m5851 BC-MN-HomeInvasionKilli 2ndLd-Writethru 02-10 0763

2 charged in home invasion killings in rural Minn.

Eds: UPDATES with details from 911 transcript, Seiberlich’s bail.

AP Photo MP101

MORA, Minn. (AP) — Authorities said a double killing that shocked this eastern Minnesota town was set in motion when one suspect texted another to ask: "Are you up for a crazy night?"

Jennifer Seiberlich told investigators she assumed her friend Craig Hohenwald meant something to do with marijuana, according to a criminal complaint filed Tuesday. When she called him, he told her he’d give more details later, the complaint said.


Instead, Hohenwald and Seiberlich were charged Tuesday in the stabbing deaths of a retired couple, Larry and Lois Steenerson, in their home near Mora in east-central Minnesota on Sunday night.

While the criminal complaint did not detail a motive for the killings, authorities and the Steenerson’s lawyer said there had been an ongoing dispute between the Hohenwald and Steenerson families. Hohenwald’s mother had fallen behind on repaying the Steenersons about $250,000 from a property deal, according to court documents. A lawsuit was set to go to trial in June.

According to court documents, a judge ordered the Kanabec County sheriff’s office on Feb. 2 to seize property from the Hohenwalds on behalf of the Steenersons, including several tractors and other implements, and 24 horses and cattle.

Hohenwald, 27, of Brook Park, was charged with four counts of second-degree murder. Seiberlich, 28, of Mora, was charged with two counts of aiding an offender for allegedly helping Hohenwald after the killings.

According to the criminal complaint, Lois Steenerson, 66, called 911 to say there was a robbery and that shots had been fired.

"Somebody’s robbing us," she said, according to a 911 transcript released by the sheriff’s office. "They’ve shot. There’s guns out here. Quick."

In a second call, she said someone had broken into her home and stabbed her.

Larry Steenerson, 61, then spoke to 911 in a third call, and identified Hohenwald as the assailant to the dispatcher.


"They’re trying to kill us here," he said, according to the transcript. "Craig. Ohh! Craig Hohenwald."

Then Lois Steenerson made a final call to 911 to say she had been stabbed in the neck.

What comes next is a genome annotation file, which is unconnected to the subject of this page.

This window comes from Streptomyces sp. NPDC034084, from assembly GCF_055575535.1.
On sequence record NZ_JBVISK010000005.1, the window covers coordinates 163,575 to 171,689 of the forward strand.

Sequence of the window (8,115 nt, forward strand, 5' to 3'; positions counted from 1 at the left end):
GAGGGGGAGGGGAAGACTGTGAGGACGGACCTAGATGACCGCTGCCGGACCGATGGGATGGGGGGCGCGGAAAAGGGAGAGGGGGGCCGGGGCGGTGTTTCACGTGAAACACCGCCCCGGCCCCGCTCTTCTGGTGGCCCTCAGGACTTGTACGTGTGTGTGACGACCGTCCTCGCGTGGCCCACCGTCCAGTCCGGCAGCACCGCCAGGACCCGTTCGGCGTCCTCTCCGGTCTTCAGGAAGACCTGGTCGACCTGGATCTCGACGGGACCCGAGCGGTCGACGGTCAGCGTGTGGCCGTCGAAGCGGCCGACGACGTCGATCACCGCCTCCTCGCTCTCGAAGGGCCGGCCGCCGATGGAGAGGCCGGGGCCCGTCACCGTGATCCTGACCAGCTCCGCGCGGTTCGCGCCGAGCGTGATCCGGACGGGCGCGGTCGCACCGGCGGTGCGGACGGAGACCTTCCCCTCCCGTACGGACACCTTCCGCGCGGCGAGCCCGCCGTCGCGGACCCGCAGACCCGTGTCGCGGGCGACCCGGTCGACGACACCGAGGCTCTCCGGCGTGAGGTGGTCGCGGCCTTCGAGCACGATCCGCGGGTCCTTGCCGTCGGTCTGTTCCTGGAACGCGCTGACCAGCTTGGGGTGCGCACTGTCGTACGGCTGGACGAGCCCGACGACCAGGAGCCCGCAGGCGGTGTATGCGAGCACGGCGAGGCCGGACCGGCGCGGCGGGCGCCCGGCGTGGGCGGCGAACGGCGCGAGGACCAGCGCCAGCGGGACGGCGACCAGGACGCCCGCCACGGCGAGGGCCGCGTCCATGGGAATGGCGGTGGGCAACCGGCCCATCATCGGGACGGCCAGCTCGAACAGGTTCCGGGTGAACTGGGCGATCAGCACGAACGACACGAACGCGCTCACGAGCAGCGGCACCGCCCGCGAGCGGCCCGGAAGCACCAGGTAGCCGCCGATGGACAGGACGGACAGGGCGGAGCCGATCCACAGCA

"I’m dying. Ohh!" she said.

Mora police officers arriving at the scene saw a man running from the front door toward a parked car, the complaint said. Seiberlich was in the car and tried to back it up, but officers blocked them in, the complaint said. Hohenwald was heard uttering something about his family and a real estate or land deal, the complaint said.

The officers said Hohenwald was covered in blood. They recovered a bloody knife and a bloody gun from under the passenger seat of Seiberlich’s vehicle, where Hohenwald had been sitting, the complaint said.

Police found Lois Steenerson in her bedroom in a large pool of blood. She had stab wounds to her shoulder, neck, and chest. She died later at a local hospital. Larry Steenerson was found on the floor of his home office, also in a large pool of blood. He was pronounced dead at the scene. The medical examiner determined he had been stabbed 30 to 40 times.

Hohenwald made his first court appearance Tuesday afternoon. The judge set his bail at $700,000 if he abides by certain restrictions. Unconditional bail was set at $1.5 million.

Seiberlich fought back tears for most of her court appearance Tuesday morning. Her bail was set at $100,000 with conditions or $250,000 without conditions.


Her brother, Anthony Bowman, told the Star Tribune she had nothing to do with the killings.

Seiberlich’s boyfriend, Gabriel Schmidt, told the newspaper before the hearing that he was on the cell phone with her while she was under arrest Sunday night and sitting in the squad car. He said she told him Hohenwald had refused to tell her where they were going that night, and told her to stay in the car when they got to Steenersons’ home. He said Seiberlich often gave Hohenwald rides because he didn’t have a driver’s license.

Knife Lake Township is just north of Mora, and about 95 miles north of the Twin Cities.

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